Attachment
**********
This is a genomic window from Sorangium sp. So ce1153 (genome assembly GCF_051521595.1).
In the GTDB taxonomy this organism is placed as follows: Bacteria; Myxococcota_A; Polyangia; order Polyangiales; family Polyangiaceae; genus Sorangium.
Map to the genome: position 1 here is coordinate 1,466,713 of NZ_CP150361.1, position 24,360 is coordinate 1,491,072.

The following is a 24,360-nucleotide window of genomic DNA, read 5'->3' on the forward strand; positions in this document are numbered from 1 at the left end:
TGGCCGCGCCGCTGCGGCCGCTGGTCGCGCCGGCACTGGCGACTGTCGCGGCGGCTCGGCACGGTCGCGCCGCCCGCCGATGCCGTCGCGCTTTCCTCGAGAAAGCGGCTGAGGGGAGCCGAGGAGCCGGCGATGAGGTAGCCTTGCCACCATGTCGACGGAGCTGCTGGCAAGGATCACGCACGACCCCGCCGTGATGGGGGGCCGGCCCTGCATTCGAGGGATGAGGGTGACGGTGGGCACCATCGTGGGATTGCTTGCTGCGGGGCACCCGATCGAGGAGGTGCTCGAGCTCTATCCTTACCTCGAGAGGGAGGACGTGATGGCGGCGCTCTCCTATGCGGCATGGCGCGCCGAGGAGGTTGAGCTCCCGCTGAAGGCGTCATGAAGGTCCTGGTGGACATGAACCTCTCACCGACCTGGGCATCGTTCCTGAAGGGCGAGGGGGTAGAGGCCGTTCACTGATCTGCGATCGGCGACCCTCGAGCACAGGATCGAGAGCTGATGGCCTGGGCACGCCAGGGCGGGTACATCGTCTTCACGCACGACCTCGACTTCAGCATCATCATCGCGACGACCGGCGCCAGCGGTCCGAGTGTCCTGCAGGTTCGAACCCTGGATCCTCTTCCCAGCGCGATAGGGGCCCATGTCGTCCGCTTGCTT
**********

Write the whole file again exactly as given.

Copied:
This is a genomic window from Sorangium sp. So ce1153 (genome assembly GCF_051521595.1).
In the GTDB taxonomy this organism is placed as follows: Bacteria; Myxococcota_A; Polyangia; order Polyangiales; family Polyangiaceae; genus Sorangium.
Map to the genome: position 1 here is coordinate 1,466,713 of NZ_CP150361.1, position 24,360 is coordinate 1,491,072.

The following is a 24,360-nucleotide window of genomic DNA, read 5'->3' on the forward strand; positions in this document are numbered from 1 at the left end:
TGGCCGCGCCGCTGCGGCCGCTGGTCGCGCCGGCACTGGCGACTGTCGCGGCGGCTCGGCACGGTCGCGCCGCCCGCCGATGCCGTCGCGCTTTCCTCGAGAAAGCGGCTGAGGGGAGCCGAGGAGCCGGCGATGAGGTAGCCTTGCCACCATGTCGACGGAGCTGCTGGCAAGGATCACGCACGACCCCGCCGTGATGGGGGGCCGGCCCTGCATTCGAGGGATGAGGGTGACGGTGGGCACCATCGTGGGATTGCTTGCTGCGGGGCACCCGATCGAGGAGGTGCTCGAGCTCTATCCTTACCTCGAGAGGGAGGACGTGATGGCGGCGCTCTCCTATGCGGCATGGCGCGCCGAGGAGGTTGAGCTCCCGCTGAAGGCGTCATGAAGGTCCTGGTGGACATGAACCTCTCACCGACCTGGGCATCGTTCCTGAAGGGCGAGGGGGTAGAGGCCGTTCACTGATCTGCGATCGGCGACCCTCGAGCACAGGATCGAGAGCTGATGGCCTGGGCACGCCAGGGCGGGTACATCGTCTTCACGCACGACCTCGACTTCAGCATCATCATCGCGACGACCGGCGCCAGCGGTCCGAGTGTCCTGCAGGTTCGAACCCTGGATCCTCTTCCCAGCGCGATAGGGGCCCATGTCGTCCGCTTGCTT